Just before this blog had a theme reboot, I blogged about the security of our photos online. Now by ‘security’ I’m not referring to whether our photos would not be destroyed or lost forever thanks to unreliable photo hosting or social media sites or when they suddenly close up shop. The security I’m talking about here is whether the photos we upload online are just viewed by our family, friends and the public, and not used for anything else we might not approve or worse, malign our persons and names.
Meredith, a non-blogger and parent has expressed concern in her comment, saying that she’s looking for a site that offers better privacy for her photos. Another non-blogger, Janet has recommended Pixamo, that according to her has reliable feature that limits access to your photos and videos to certain groups that you identify.
While fellow bloggers Ade and Kat has seen their share of how vulnerable our online photos could be and the horrible effects on innocent victims, Jam and Laice reminds us to be more careful, albeit choosy, as to which photos to upload and which ones to just keep offline.
What’s the point?
Our security and peace of mind. Not to mention, as I’ve pointed out earlier, our reputation, name and very lives. Social media sites, as we are well aware nowadays have not only become online hubs for people from practically every age bracket to meet and socialize, it has also become the new ‘hunting grounds’ or gold mine for sex offenders, stalkers, cyber-bullies and other nasties. The first thing they commonly start with, our very own photos.
An arms race
With the rise of sex-related and other crimes that has stemmed from the internet, law agencies and governments have been struggling to find solutions to stop these cyber-crimes. However, it seems that technology, the internet and people with really bad intentions are always managing to get one step ahead of law elements.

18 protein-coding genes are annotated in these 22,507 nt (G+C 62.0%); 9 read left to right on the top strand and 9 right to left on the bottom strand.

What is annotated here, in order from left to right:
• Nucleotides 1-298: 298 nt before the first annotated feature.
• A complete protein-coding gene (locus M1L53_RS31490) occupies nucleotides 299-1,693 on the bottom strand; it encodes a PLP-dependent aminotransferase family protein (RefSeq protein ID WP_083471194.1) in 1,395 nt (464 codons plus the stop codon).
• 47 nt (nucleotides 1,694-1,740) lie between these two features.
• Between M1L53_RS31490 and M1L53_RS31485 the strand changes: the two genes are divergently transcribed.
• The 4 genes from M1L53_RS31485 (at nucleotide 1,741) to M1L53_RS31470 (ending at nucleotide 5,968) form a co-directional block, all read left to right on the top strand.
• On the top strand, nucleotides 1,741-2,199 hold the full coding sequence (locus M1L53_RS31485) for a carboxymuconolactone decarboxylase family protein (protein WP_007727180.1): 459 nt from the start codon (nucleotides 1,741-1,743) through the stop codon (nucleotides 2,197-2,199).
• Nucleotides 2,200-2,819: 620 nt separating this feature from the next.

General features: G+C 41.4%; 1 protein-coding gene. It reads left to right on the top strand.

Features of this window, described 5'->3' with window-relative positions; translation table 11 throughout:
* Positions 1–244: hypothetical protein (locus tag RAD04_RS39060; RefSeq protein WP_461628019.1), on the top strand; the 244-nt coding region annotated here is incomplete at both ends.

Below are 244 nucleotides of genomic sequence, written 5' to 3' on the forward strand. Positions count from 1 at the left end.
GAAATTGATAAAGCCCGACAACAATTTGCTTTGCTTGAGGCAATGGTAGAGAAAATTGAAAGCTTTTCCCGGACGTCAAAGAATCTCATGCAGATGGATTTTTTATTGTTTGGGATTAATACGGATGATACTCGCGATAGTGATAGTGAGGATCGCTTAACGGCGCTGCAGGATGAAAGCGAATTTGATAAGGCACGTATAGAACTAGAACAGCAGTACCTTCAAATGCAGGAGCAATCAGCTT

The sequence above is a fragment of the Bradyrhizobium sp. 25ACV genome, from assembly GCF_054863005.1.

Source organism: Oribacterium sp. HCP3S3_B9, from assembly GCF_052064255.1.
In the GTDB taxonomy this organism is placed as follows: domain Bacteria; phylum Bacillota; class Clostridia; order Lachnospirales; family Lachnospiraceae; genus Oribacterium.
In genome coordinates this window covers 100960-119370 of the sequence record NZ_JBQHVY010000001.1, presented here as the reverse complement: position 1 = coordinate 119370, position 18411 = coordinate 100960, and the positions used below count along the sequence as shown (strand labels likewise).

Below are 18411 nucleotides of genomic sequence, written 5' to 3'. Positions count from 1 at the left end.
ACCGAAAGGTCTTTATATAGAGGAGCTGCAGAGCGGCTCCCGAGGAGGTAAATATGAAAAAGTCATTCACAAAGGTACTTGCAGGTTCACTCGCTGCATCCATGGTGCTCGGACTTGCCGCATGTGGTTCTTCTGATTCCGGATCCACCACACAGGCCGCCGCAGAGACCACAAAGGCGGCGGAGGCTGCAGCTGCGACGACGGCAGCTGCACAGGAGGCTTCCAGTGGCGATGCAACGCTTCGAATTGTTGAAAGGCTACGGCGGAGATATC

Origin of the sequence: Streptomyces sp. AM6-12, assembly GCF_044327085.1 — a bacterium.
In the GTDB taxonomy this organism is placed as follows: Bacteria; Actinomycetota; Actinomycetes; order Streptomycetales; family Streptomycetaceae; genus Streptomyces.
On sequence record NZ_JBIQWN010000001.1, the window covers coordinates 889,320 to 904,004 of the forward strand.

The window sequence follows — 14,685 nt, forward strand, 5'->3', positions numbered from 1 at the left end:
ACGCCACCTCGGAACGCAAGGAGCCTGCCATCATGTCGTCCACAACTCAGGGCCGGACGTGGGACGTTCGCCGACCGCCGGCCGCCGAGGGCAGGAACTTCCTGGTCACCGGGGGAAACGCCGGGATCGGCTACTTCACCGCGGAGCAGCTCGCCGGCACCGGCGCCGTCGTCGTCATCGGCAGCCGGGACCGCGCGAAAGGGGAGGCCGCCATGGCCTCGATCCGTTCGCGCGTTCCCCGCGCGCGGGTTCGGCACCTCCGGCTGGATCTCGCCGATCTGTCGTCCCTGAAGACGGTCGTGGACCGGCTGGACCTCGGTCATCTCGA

One such effort is from New York State Attorney General Andrew Cuomo who announced a proposed new state legislation to protect underage Internet users. The measure is called “Electronic Security and Targeting of Online Predators Act or E-STOP.
E-STOP requires paroled sex offenders to submit their e-mail addresses and online identities to a central registry that will be used to deny them access to social networking sites. The bill also would forbid sex offenders, on parole or probation, from communicating online with anyone under the age of 18 if the offender is classified level 3 (high-risk of re-offending) or if the offender’s crime involved the Internet or a minor.
An Achilles’ Heal
The proposed legislation is a good measure, I think only for its intents and purposes. However, it’s effectiveness is in question as one can easily see that there’s one critical flaw with it: Anyone can register for a new e-mail address and switch among them as easy as changing one’s underwear.
If I were a sex-offender and my e-mail address, online identity, alias etc. is on the said state registry of online baddies, I’d just get a new one. It’s so easy to create a new identity online nowadays thanks to again, technology itself.
Another flaw with E-STOP is that it could be abused, say I use a friend or just make-up an e-mail address once the authorities ask for it or a website that integrates online features of E-STOP, and presto! I just fooled the system and the poor guy whose email I just used is now a member of the cyber-baddies club.
So what now?
Let’s work together. Both the online public, the social media sites and governments to combat cyber-crimes. Parents should continue and actively get involved in the way their children use the internet, especially if they are minors. Remember, the “Parental Guidance” idea is not limited to TV viewing.
Teens and young adults, the bulk of online users and victims of these cyber-crimes must think twice before uploading photos, videos even text to the blogs and social media sites. Use the site’s privacy and security features to the max, you’re old enough to know that every decision you make will have consequences.
As for the government, any government, it must really exert effort to know the internet and the technologies involved with it so that measures, laws and policies are effective, practicable and sound. It’s high time to get out of the Jurassic age and into the Web 2.0 world. After all, what are we citizens paying taxes for?
Have your say
Having said enough at this point, I’d like to hear from you dear readers what you think and what do you do keep yourself safe and the internet a safer place to be in. Stay safe!